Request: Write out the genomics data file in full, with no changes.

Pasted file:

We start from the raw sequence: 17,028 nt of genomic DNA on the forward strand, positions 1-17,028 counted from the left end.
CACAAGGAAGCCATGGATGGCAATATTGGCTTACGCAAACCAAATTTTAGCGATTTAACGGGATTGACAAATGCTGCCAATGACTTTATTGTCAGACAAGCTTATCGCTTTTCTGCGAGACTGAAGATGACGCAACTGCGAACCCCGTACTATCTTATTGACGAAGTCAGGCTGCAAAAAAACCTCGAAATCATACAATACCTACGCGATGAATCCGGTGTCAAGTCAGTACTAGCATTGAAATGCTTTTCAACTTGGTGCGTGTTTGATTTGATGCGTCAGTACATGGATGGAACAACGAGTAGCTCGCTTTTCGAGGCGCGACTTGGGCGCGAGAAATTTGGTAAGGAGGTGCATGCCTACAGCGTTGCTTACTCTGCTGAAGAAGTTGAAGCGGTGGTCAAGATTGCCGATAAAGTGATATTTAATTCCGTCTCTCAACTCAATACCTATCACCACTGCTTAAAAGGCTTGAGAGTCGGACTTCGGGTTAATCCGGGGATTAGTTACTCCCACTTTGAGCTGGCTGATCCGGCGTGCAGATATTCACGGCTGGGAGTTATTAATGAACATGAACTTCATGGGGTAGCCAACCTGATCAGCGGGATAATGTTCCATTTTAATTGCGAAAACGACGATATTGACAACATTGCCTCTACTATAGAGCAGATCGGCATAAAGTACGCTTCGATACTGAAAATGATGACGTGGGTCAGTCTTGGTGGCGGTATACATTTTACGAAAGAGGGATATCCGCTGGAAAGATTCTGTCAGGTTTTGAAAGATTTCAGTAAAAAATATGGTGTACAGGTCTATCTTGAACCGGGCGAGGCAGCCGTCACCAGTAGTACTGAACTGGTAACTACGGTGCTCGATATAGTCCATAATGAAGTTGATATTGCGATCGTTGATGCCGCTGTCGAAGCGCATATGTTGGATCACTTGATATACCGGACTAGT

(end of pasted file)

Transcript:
We start from the raw sequence: 17,028 nt of genomic DNA on the forward strand, positions 1-17,028 counted from the left end.
CACAAGGAAGCCATGGATGGCAATATTGGCTTACGCAAACCAAATTTTAGCGATTTAACGGGATTGACAAATGCTGCCAATGACTTTATTGTCAGACAAGCTTATCGCTTTTCTGCGAGACTGAAGATGACGCAACTGCGAACCCCGTACTATCTTATTGACGAAGTCAGGCTGCAAAAAAACCTCGAAATCATACAATACCTACGCGATGAATCCGGTGTCAAGTCAGTACTAGCATTGAAATGCTTTTCAACTTGGTGCGTGTTTGATTTGATGCGTCAGTACATGGATGGAACAACGAGTAGCTCGCTTTTCGAGGCGCGACTTGGGCGCGAGAAATTTGGTAAGGAGGTGCATGCCTACAGCGTTGCTTACTCTGCTGAAGAAGTTGAAGCGGTGGTCAAGATTGCCGATAAAGTGATATTTAATTCCGTCTCTCAACTCAATACCTATCACCACTGCTTAAAAGGCTTGAGAGTCGGACTTCGGGTTAATCCGGGGATTAGTTACTCCCACTTTGAGCTGGCTGATCCGGCGTGCAGATATTCACGGCTGGGAGTTATTAATGAACATGAACTTCATGGGGTAGCCAACCTGATCAGCGGGATAATGTTCCATTTTAATTGCGAAAACGACGATATTGACAACATTGCCTCTACTATAGAGCAGATCGGCATAAAGTACGCTTCGATACTGAAAATGATGACGTGGGTCAGTCTTGGTGGCGGTATACATTTTACGAAAGAGGGATATCCGCTGGAAAGATTCTGTCAGGTTTTGAAAGATTTCAGTAAAAAATATGGTGTACAGGTCTATCTTGAACCGGGCGAGGCAGCCGTCACCAGTAGTACTGAACTGGTAACTACGGTGCTCGATATAGTCCATAATGAAGTTGATATTGCGATCGTTGATGCCGCTGTCGAAGCGCATATGTTGGATCACTTGATATACCGGACTAGT